Analyst uses hyperlocal data to understand current and forecasted physician shortages.
Supply and demand are out of balance for primary care physicians (PCPs) and behavioral health providers (BHPs) across the United States, according to a new report that analyzed trends of metropolitan areas.
Meanwhile, at least one forecast predicts the nation needs more of both to avoid a physician shortage in coming years.
But it’s also clear that cities in growth states have fewer PCPs and BHPs right now, while other parts of the country with slower growth rates have more physicians among the population.
Those findings were part of a new report by market consultant Trilliant Health, which used U.S. Census Bureau data to describe mismatches among population hot spots and locations where health care providers are.
“Quantifying the current state of provider supply at the local level is necessary to understand current and future gaps in supply for both primary care and behavioral health services,” said the report by Sanjula Jain, PhD, Trilliant Health chief research officer.
The Association of American Medical Colleges’ report, “The Complexities of Physician Supply and Demand: Projections From 2019 to 2034,” has become a cited source for its projection that the United States could have a physician shortage of 37,800 to 124,000 by 2034.
But the situation is not uniform around the nation.
“Understanding what is required to ‘fix’ the provider shortage must begin with identifying which geographies have an oversupply or undersupply of providers by specialty,” the Trilliant Health report said.
Based on the Census figures, the average rate of PCPs per 100,000 people is 110 for the United States, in metropolitan areas with populations of at least 200,000 people. The report acknowledged contributions of health care workers such as physician assistants and nurse practitioners in primary care, but limited the headcount to board certified physicians.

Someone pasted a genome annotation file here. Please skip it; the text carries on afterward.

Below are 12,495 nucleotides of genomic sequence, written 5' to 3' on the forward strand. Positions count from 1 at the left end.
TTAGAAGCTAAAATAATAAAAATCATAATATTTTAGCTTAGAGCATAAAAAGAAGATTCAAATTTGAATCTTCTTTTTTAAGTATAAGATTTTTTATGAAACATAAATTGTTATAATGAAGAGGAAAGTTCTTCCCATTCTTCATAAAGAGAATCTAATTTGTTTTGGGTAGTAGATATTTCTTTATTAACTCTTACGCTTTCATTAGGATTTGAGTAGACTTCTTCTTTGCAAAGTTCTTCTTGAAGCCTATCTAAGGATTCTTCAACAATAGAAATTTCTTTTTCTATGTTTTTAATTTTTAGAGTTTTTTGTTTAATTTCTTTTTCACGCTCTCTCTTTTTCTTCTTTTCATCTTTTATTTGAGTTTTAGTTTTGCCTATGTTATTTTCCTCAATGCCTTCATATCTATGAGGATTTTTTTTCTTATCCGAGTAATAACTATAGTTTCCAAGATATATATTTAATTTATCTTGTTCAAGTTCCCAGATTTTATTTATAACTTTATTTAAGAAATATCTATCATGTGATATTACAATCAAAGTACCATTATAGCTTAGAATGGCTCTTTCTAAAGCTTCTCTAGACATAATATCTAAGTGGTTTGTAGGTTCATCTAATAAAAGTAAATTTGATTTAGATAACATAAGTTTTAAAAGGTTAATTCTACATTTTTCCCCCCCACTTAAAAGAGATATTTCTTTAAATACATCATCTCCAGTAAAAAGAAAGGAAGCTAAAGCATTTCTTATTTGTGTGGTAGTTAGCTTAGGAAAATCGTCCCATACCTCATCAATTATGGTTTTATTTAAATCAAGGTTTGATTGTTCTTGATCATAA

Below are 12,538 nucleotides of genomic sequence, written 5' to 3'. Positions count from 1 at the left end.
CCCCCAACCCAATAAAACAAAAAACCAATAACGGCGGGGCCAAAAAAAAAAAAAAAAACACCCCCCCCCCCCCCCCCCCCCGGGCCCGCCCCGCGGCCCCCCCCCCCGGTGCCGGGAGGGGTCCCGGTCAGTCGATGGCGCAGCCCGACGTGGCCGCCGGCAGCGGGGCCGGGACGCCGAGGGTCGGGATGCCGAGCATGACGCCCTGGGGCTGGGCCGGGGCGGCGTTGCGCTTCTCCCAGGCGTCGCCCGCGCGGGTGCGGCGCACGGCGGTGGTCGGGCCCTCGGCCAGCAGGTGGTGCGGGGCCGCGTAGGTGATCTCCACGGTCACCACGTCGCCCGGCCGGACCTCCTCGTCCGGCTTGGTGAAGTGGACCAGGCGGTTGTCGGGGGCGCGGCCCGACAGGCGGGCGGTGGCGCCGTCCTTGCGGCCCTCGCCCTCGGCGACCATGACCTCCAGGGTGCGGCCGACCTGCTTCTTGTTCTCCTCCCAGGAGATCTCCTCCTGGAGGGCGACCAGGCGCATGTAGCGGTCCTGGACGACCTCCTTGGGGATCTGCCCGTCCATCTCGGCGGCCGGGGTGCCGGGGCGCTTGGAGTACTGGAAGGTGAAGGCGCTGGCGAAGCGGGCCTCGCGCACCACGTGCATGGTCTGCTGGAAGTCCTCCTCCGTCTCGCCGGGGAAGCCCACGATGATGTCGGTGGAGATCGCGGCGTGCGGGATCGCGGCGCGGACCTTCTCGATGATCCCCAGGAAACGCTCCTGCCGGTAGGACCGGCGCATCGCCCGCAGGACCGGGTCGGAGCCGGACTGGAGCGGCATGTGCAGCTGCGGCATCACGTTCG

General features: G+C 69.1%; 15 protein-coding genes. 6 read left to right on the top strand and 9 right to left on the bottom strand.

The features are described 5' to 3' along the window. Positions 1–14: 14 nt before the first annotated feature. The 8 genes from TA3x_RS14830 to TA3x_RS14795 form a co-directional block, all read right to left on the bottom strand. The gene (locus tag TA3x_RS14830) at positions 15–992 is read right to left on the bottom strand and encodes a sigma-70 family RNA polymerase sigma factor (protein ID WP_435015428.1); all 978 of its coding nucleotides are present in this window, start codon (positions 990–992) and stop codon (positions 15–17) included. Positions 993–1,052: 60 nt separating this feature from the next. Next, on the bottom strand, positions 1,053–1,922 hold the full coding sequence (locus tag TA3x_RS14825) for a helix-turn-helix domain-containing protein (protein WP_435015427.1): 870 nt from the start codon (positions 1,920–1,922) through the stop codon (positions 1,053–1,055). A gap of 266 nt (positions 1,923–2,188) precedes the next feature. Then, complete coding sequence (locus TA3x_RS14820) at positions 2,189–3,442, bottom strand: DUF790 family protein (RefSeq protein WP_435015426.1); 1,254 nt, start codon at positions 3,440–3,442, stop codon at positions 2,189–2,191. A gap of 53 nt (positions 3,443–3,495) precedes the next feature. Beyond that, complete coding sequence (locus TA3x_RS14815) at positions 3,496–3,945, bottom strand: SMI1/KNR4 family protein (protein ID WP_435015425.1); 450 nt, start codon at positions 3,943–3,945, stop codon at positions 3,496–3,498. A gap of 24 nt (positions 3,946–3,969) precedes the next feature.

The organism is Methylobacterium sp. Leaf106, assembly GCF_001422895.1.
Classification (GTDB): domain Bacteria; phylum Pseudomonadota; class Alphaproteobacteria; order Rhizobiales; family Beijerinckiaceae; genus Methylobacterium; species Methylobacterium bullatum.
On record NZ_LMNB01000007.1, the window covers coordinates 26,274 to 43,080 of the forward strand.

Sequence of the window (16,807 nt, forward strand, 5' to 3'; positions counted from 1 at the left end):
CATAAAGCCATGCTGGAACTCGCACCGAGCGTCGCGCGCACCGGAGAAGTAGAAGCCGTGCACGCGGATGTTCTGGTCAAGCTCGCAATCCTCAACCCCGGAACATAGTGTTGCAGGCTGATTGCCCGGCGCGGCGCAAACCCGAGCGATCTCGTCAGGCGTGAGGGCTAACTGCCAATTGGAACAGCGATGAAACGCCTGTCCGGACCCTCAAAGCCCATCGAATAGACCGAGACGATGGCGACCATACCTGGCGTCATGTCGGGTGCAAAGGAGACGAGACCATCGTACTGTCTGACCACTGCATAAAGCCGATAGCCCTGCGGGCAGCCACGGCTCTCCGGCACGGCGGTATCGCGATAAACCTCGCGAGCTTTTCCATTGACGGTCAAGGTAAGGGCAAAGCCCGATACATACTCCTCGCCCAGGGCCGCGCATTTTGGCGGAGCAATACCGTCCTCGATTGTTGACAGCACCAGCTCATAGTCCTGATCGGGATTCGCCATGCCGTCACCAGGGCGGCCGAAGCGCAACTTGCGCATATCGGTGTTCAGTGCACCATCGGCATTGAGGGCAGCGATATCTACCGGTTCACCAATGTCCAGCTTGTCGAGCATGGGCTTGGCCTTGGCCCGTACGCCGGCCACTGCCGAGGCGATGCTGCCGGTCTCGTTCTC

Demand for primary care decreased during the pandemic, “a function of shifts in patient behaviors rather than a reduction in burden of disease,” the report said. Primary care demand is predicted to grow by 1.4% a year through 2029 overall.
In coming years, growth states such as Idaho, Utah, Texas, Nevada, Arizona, and Florida are projected to see at least a 1.9% increase in primary care service demand through 2029, but those states have many cities with the lowest ratio of PCPs per 100,000 people, the report said. Meanwhile, states such as Massachusetts, Wisconsin, Indiana, and Ohio have projected PCP demand rising 1.2% at most, but have the highest concentration of PCPs.
BHPs are spread thinner, with a nationwide average of 61 per 100,000 people, in metropolitan areas with at least 200,000 people, according to the Trilliant Health report. That figure includes psychiatrists, psychologists, behavioral therapists, social workers, and psychiatric nurse practitioners.
As of June, 32.8% of adults were reporting symptoms of anxiety or depression, down from a high of more than 40% during the height of the COVID-19 pandemic.
Although that demand has decreased, there has been increasing attention on integrating behavioral health screening in primary care. The Trilliant Health report noted this month, the U.S. Preventive Services Task Force issued its draft recommendations supporting primary care screening for depression, anxiety, and suicide risk for adults.
Those recommendations underscore “the potential that certain mental and behavioral health conditions are going untreated or undiagnosed, in part due to the nationwide provider shortage,” the report said.
“Despite efforts to better integrate primary care and behavioral health care, how will the screened population, if adopted nationally, be treated given the undersupply of BHPs?” the report said. It called for health care stakeholders to examine consumer behaviors and preferences at a hyperlocal level, and for more analysis to compare demand for PCPs and BHPs in the various markets.